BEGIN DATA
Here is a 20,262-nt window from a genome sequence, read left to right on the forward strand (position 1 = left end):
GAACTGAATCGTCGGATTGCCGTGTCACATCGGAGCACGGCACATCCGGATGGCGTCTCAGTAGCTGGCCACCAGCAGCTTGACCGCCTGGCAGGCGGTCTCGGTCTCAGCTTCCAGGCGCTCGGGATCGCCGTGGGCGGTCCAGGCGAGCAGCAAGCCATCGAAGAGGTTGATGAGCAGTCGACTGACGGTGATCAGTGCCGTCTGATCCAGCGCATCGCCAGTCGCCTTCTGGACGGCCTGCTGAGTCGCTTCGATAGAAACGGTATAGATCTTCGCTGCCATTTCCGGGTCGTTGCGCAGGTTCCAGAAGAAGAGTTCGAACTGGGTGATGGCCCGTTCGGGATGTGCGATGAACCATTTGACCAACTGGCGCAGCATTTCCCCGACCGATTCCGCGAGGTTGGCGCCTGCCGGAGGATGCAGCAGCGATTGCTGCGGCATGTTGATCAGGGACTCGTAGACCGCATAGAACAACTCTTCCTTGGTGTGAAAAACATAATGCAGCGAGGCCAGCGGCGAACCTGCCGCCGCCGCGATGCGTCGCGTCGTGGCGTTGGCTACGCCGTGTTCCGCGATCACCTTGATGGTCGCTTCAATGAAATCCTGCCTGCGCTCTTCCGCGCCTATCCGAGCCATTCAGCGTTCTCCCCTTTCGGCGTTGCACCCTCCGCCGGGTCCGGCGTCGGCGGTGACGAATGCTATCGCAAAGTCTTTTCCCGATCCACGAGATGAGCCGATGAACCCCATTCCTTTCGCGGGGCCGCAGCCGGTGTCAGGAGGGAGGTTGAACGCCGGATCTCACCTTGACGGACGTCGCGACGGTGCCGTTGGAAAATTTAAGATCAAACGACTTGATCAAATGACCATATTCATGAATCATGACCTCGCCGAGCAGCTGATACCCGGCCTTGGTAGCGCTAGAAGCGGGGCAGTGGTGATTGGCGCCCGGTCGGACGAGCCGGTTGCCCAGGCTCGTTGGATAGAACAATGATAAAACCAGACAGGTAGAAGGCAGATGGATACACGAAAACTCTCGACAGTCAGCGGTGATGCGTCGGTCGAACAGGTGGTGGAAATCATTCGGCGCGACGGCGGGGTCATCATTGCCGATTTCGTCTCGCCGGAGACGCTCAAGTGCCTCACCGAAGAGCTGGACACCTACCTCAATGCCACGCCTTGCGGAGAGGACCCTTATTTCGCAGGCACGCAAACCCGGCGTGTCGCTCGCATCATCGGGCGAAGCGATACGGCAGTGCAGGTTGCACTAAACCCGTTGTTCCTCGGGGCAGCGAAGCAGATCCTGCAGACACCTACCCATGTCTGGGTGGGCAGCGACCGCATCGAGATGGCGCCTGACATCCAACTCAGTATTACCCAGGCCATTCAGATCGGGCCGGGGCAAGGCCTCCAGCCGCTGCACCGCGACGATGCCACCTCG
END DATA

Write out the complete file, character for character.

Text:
Here is a 20,262-nt window from a genome sequence, read left to right on the forward strand (position 1 = left end):
GAACTGAATCGTCGGATTGCCGTGTCACATCGGAGCACGGCACATCCGGATGGCGTCTCAGTAGCTGGCCACCAGCAGCTTGACCGCCTGGCAGGCGGTCTCGGTCTCAGCTTCCAGGCGCTCGGGATCGCCGTGGGCGGTCCAGGCGAGCAGCAAGCCATCGAAGAGGTTGATGAGCAGTCGACTGACGGTGATCAGTGCCGTCTGATCCAGCGCATCGCCAGTCGCCTTCTGGACGGCCTGCTGAGTCGCTTCGATAGAAACGGTATAGATCTTCGCTGCCATTTCCGGGTCGTTGCGCAGGTTCCAGAAGAAGAGTTCGAACTGGGTGATGGCCCGTTCGGGATGTGCGATGAACCATTTGACCAACTGGCGCAGCATTTCCCCGACCGATTCCGCGAGGTTGGCGCCTGCCGGAGGATGCAGCAGCGATTGCTGCGGCATGTTGATCAGGGACTCGTAGACCGCATAGAACAACTCTTCCTTGGTGTGAAAAACATAATGCAGCGAGGCCAGCGGCGAACCTGCCGCCGCCGCGATGCGTCGCGTCGTGGCGTTGGCTACGCCGTGTTCCGCGATCACCTTGATGGTCGCTTCAATGAAATCCTGCCTGCGCTCTTCCGCGCCTATCCGAGCCATTCAGCGTTCTCCCCTTTCGGCGTTGCACCCTCCGCCGGGTCCGGCGTCGGCGGTGACGAATGCTATCGCAAAGTCTTTTCCCGATCCACGAGATGAGCCGATGAACCCCATTCCTTTCGCGGGGCCGCAGCCGGTGTCAGGAGGGAGGTTGAACGCCGGATCTCACCTTGACGGACGTCGCGACGGTGCCGTTGGAAAATTTAAGATCAAACGACTTGATCAAATGACCATATTCATGAATCATGACCTCGCCGAGCAGCTGATACCCGGCCTTGGTAGCGCTAGAAGCGGGGCAGTGGTGATTGGCGCCCGGTCGGACGAGCCGGTTGCCCAGGCTCGTTGGATAGAACAATGATAAAACCAGACAGGTAGAAGGCAGATGGATACACGAAAACTCTCGACAGTCAGCGGTGATGCGTCGGTCGAACAGGTGGTGGAAATCATTCGGCGCGACGGCGGGGTCATCATTGCCGATTTCGTCTCGCCGGAGACGCTCAAGTGCCTCACCGAAGAGCTGGACACCTACCTCAATGCCACGCCTTGCGGAGAGGACCCTTATTTCGCAGGCACGCAAACCCGGCGTGTCGCTCGCATCATCGGGCGAAGCGATACGGCAGTGCAGGTTGCACTAAACCCGTTGTTCCTCGGGGCAGCGAAGCAGATCCTGCAGACACCTACCCATGTCTGGGTGGGCAGCGACCGCATCGAGATGGCGCCTGACATCCAACTCAGTATTACCCAGGCCATTCAGATCGGGCCGGGGCAAGGCCTCCAGCCGCTGCACCGCGACGATGCCACCTCG